Tuesday, August 3, 2004

Capturing Schubert's soul

First-time author tells an imaginative story about 'genius, passion and hair'

By Martin Steinberg
The Associated Press

A tax lawyer from Brooklyn is struck by genius while shopping for holiday presents at a Nordstrom's in Southern California.

Unable to bear the store pianist's Muzak version of "Ave Maria," Liza Durbin takes over and plays the song beyond perfection. A crowd gathers. One woman weeps tears of joy, others ask for autographs.

How did a lawyer with a grade-school knowledge of piano do it? Franz Schubert. The soul of the 19th-century composer has found a home in Durbin's body and mind.

So begins this imaginative, self-described "novel about genius, passion and hair" written by first-time author Bonnie Marson. Sony Classics has put out a companion CD of works in the story, and Paramount Pictures has purchased the film rights.

Sleeping With Schubert is hilarious reading and filled with suspense. Will Liza get discovered? Will Schubert leave her before she plays at Carnegie Hall? Will he make it home to Vienna? Will he finish his "Unfinished Symphony"?

Till it's finished

How does a new novelist get published by the Carnegie Hall of book publishing, inspire a classical CD of well-worn favorites and get a ticket to Hollywood?

"She made me believe the impossible," says Jonathan Karp, Random House's editor in chief.

Marson calls her publishing debut "the power of innocent optimism." At 52, she is a copywriter by occupation and an artist who paints and sculpts. About nine years ago, she wrote a short story that won honorable mention in a literary contest.

Encouraged, she began a new story but stopped at page seven. A writer-friend later told her, "Just write it till it's finished."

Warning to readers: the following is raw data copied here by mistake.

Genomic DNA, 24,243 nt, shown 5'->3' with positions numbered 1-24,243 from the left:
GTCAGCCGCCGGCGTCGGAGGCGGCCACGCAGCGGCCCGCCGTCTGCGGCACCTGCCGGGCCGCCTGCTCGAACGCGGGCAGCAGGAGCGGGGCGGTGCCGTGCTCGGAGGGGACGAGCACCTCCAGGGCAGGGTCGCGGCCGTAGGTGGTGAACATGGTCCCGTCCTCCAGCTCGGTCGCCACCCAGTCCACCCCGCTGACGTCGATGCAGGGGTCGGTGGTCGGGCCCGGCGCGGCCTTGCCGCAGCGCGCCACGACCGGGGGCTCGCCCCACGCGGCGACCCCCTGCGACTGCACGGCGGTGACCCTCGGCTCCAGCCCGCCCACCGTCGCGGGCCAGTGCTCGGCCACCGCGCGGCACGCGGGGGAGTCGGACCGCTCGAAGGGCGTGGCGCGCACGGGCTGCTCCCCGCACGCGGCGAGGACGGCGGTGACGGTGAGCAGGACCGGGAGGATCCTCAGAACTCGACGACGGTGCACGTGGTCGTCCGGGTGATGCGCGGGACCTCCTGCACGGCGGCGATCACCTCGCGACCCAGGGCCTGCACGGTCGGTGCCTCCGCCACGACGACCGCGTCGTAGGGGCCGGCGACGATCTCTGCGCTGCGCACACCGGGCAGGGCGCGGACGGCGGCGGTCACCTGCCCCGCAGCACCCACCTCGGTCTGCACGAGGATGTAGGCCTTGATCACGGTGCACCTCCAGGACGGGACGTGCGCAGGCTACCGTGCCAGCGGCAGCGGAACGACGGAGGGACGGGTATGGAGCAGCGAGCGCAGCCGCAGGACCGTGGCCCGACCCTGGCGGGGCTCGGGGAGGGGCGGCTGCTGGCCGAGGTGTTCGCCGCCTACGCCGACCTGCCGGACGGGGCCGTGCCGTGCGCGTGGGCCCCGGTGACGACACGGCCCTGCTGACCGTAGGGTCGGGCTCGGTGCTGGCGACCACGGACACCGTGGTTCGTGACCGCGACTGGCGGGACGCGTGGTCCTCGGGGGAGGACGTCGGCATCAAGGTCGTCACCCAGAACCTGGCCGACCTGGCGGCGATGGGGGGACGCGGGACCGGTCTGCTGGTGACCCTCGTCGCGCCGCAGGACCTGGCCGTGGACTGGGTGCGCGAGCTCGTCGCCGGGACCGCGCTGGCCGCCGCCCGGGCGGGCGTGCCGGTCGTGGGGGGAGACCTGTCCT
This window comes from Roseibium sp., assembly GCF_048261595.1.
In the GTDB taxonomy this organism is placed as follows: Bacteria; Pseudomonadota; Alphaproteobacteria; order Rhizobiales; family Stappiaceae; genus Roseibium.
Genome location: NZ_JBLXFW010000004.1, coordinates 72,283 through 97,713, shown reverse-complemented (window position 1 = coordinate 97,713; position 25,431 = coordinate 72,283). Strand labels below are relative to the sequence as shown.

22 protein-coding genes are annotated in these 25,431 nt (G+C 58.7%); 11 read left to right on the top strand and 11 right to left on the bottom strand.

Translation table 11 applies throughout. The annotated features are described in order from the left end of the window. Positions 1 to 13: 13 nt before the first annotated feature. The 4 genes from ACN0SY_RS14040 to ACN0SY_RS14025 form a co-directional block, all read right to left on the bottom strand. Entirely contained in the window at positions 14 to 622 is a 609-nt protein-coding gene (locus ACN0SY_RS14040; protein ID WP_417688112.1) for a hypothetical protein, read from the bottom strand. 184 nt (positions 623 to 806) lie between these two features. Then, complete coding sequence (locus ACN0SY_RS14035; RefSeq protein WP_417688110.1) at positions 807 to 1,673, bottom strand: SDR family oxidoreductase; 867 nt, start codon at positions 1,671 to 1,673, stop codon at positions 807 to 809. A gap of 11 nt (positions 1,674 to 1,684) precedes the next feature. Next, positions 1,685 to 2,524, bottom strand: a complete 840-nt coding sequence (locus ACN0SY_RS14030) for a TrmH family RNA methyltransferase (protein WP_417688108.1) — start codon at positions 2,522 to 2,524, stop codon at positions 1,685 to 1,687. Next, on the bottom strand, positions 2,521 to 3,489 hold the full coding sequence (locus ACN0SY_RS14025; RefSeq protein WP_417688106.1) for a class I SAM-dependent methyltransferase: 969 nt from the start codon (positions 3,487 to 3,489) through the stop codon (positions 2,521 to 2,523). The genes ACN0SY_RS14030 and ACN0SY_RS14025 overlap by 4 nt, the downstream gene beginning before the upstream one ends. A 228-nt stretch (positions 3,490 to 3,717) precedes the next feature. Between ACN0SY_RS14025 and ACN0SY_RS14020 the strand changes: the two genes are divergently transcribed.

"If she said write a 'book,' I would have said she was crazy," Marson says. "But she said, 'Write it till it's finished,' which is a whole different territory. That's saying a page a day."

After a year, Marson finished the 378-page Sleeping With Schubert. "The night that I finished writing it, it was such a feeling of accomplishment," she says.

As an artist

Like Marson, Liza Durbin also had never been involved in her own artistic venture. After Liza realizes that Schubert has inhabited her, she breaks the news to her parents, her former boyfriend and her fashionista sister with the bottomless bank account.

Sister Cassie, who stole away and married Liza's boyfriend from her Cornell University days, aggressively promotes Liza's Carnegie Hall debut.

Marson said her goal wasn't to write a metaphorical autobiography. "After the book was finished I saw some parallels, because she's a lawyer who suddenly finds herself at the top of the musical world - Carnegie Hall and Juilliard, and I'm an artist who suddenly finds myself at Random House and phone calls from Paramount ... But the big deal is I have not been inhabited by genius," Marson says.

"All over the world, there are great novels sitting in desk drawers ... and there's all kinds of people who have had inventions that are brilliant that don't get off the drawing table because they're waiting for permission, or they're waiting for the right time ... .

"I'm trying to encourage people to open up the unfinished side."


Find out more about Marson at www.bonniemarson.com

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